425 F2d 1084 No 28589 Summary Calendar
425 F.2d 1084
UNITED STATES of America, Plaintiff-Appellee,
ONE 1968 FORD LTD 4 DOOR, SERIAL NO. 8G66Y185655, (Mrs. Inez
Eakes, Claimant), Defendant-Appellant.
No. 28589 Summary Calendar.
United States Court of Appeals, Fifth Circuit.
April 24, 1970.
Billy R. Covington, Meridian, Miss., for appellant.
Robert E. Hauberg, U.S. Atty., Joseph E. Brown, Jr., Asst. U.S. Atty., Jackson, Miss., for appellee.
Before JOHN R. BROWN, Chief Judge, and MORGAN and INGRAHAM, Circuit judges.
Pursuant to Rule 18 of the Rules of this Court, we have concluded on the merits that this case is of such character as not to justify oral argument and have directed the clerk to place the case on the Summary Calendar and to notify the parties in writing. See Murphy v. Houma Well Service, 5 Cir., 1969, 409 F.2d 804, Part I; and Huth v. Southern Pacific Company, 5 Cir., 1969, 417 F.2d 526, Part I.
This is an automobile forfeiture case decided below by the District Court for the Southern District of Mississippi in favor of the Government. The sole question here on appeal is whether the District Court committed error when it granted the Government's motion for judgment n.o.v., forfeiting claimant's 1968 Ford LTD to the Government pursuant to the forfeiture provisions of the Internal Revenue Code, 26 U.S.C. 7302.
The facts show that the automobile in question was owned by the claimant, Mrs. Inez Eakes, and that during the night of October 17, 1968, it was employed in the following activity (as observed by four government agents at different times and places during that night):
It was first seen by an agent around 11:50 p.m. at a residence which was under surveillance because of a known still being operated in that vicinity. Approximately two and one-half hours later, the same agent observed the Ford pulling out of the driveway of the residence followed immediately by a 1959 Oldsmobile, the latter of which had been loaded with jugs of illegal liquor. A few minutes later, the two automobiles passed another agent who had been alerted as to their passing and who was waiting beside the road. This agent proceeded to follow the two automobiles and, after a short time, observed the headlights of the Oldsmobile blink twice to the driver of the Ford in front of it. The agent then turned on his red light and siren. At that time, the driver of the Ford reached his arm out of the window and signaled the Oldsmobile to pass, which it did and proceeded at a high rate of speed. Then the Ford swerved back and forth across the road preventing the agent from passing it and catching the Oldsmobile. Eventually, the agent did pass the Ford and catch the Oldsmobile, apprehending its driver and confiscating the illegal liquor. Another agent later caught up with the Ford and apprehended its two occupants.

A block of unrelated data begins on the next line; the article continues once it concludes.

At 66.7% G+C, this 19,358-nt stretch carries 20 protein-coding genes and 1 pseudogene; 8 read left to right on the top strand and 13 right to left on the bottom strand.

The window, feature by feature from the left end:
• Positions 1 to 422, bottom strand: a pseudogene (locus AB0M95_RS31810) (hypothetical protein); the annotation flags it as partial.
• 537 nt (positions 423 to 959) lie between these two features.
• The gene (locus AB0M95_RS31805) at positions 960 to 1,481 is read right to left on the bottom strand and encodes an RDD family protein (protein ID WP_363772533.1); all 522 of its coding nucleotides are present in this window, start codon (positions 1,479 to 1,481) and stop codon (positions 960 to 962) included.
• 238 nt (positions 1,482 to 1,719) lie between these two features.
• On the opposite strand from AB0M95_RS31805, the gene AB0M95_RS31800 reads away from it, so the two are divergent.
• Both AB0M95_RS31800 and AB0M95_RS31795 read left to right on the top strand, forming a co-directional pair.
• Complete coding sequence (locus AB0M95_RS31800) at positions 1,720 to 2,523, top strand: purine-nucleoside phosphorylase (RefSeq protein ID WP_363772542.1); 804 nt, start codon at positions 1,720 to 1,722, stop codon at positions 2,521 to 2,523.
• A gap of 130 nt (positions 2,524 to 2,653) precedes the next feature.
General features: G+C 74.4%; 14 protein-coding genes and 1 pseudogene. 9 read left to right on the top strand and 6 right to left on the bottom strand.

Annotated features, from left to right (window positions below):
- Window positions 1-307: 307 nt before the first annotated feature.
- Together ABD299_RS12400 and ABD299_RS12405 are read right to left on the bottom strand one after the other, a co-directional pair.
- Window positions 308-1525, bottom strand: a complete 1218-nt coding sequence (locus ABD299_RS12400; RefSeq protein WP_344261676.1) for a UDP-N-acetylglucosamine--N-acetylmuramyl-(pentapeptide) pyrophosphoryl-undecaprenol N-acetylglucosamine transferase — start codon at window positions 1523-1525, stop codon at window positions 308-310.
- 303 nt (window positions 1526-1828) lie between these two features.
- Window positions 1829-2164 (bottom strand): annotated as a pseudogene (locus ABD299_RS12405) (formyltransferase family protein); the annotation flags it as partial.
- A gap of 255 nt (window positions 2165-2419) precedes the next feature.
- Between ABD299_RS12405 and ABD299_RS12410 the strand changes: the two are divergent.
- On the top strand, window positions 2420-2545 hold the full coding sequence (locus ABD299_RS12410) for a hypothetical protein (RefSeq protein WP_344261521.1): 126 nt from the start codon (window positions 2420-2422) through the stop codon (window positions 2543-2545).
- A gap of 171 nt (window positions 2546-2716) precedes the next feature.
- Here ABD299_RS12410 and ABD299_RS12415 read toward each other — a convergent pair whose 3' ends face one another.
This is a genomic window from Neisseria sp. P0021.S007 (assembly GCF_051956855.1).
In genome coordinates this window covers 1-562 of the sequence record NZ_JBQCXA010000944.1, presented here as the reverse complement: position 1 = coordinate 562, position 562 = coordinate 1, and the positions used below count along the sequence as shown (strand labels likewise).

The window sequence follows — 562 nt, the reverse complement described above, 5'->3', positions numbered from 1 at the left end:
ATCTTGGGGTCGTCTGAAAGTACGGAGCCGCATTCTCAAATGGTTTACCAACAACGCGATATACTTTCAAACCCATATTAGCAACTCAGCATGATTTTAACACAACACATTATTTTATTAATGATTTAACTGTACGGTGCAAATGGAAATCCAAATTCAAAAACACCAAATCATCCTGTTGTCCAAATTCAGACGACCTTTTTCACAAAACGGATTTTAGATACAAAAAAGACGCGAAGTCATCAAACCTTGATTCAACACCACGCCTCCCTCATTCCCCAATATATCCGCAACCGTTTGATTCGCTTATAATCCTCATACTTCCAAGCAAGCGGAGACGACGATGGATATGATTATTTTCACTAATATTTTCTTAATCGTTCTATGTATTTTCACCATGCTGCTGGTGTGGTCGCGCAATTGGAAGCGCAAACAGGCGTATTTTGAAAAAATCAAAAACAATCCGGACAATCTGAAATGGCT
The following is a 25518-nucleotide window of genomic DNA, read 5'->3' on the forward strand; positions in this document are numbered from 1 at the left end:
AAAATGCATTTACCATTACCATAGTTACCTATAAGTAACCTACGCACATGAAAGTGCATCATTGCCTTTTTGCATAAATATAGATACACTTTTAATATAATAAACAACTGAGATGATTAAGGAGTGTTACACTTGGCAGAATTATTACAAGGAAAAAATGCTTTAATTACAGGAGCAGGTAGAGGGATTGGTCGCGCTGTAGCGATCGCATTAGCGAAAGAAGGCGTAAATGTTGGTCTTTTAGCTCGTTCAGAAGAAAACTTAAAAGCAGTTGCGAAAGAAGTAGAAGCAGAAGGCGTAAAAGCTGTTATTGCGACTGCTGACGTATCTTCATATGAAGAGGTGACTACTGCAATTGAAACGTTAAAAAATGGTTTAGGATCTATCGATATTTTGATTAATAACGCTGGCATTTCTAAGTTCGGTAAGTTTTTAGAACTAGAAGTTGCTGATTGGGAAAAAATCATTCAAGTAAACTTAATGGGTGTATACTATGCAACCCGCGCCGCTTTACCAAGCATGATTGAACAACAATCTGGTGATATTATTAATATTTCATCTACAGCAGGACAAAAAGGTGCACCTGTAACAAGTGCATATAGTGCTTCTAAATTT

The identification of the Ford by all four agents is unquestioned, as is the fact that the Oldsmobile was transporting unstamped, nontaxpaid liquor. The claimant (whose husband was the driver of the Ford) did not attempt to disprove any of these facts, stating only that she was at home asleep at the time of the alleged violation.
The law is clear that all that need be shown to work a forfeiture under 7302, supra, is that the property in question had been intentionally used as an 'active aid' in the violation of the internal revenue laws. United States v. General Motors Acceptance Corp., 5 Cir. 1956, 239 F.2d 102; United States v. One 1966 Ford LTD, 4-door Sedan, (M.D. Ga., 1967) 273 F.Supp. 1007, aff'd. in Bullock v. United States, 384 F.2d 747 (5 Cir., 1967). Whether property is so used may be decided as a matter of law '* * * if the facts and inferences point so strongly and overwhelmingly in favor of one party that the Court believes that reasonable men could not arrive at a contrary verdict * * *'. Boeing Company v. Shipman, 5 Cir. 1969, 411 F.2d 365, 374. See One 1966 Ford LTD, supra, in which the District Court granted a summary judgment on facts similar to these. It is obvious from the undisputed facts here that the Ford was being intentionally used as an 'active aid' to facilitate the escape of an automobile that was transporting illegal liquor.
We therefore affirm the District Court's finding that the Government proved forfeiture under 7302 by a preponderance of the evidence, notwithstanding the jury's verdict, and that as a matter of law the automobile in question was 'intended for use in violation of the internal revenue laws.'